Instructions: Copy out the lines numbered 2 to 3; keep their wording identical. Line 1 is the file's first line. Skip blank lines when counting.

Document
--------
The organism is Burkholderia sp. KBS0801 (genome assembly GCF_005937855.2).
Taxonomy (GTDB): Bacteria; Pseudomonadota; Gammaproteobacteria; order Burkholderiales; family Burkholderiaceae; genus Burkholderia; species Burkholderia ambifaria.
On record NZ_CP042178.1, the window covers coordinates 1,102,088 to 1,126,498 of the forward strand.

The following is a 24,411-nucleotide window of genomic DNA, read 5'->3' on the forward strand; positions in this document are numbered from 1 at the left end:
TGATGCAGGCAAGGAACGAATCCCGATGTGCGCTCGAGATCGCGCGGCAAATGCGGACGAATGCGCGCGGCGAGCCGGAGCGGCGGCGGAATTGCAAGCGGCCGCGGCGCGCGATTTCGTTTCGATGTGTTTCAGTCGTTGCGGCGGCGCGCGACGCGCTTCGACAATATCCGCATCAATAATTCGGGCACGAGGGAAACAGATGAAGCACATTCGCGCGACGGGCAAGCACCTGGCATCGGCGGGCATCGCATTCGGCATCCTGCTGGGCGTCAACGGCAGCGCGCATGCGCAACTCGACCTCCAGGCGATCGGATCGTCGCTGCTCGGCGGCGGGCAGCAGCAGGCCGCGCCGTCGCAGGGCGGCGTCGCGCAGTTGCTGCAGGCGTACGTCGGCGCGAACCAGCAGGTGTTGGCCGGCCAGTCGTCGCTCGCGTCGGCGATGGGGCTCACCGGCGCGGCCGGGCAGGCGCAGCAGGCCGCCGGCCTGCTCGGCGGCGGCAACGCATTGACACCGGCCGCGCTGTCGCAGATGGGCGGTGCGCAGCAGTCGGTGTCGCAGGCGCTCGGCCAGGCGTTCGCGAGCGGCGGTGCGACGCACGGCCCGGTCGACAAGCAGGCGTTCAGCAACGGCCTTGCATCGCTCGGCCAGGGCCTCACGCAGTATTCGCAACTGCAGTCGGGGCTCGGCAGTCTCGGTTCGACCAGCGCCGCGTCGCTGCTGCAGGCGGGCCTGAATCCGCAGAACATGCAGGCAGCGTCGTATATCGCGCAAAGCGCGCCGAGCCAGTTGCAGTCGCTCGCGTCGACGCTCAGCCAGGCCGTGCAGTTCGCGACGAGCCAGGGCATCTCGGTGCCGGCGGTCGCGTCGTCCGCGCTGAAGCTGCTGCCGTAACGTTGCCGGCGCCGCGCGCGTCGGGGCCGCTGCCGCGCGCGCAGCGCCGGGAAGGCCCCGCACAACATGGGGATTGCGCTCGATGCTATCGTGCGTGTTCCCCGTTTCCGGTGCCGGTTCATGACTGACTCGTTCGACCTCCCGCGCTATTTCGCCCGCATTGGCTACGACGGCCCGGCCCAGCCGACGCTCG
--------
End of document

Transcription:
Taxonomy (GTDB): Bacteria; Pseudomonadota; Gammaproteobacteria; order Burkholderiales; family Burkholderiaceae; genus Burkholderia; species Burkholderia ambifaria.
On record NZ_CP042178.1, the window covers coordinates 1,102,088 to 1,126,498 of the forward strand.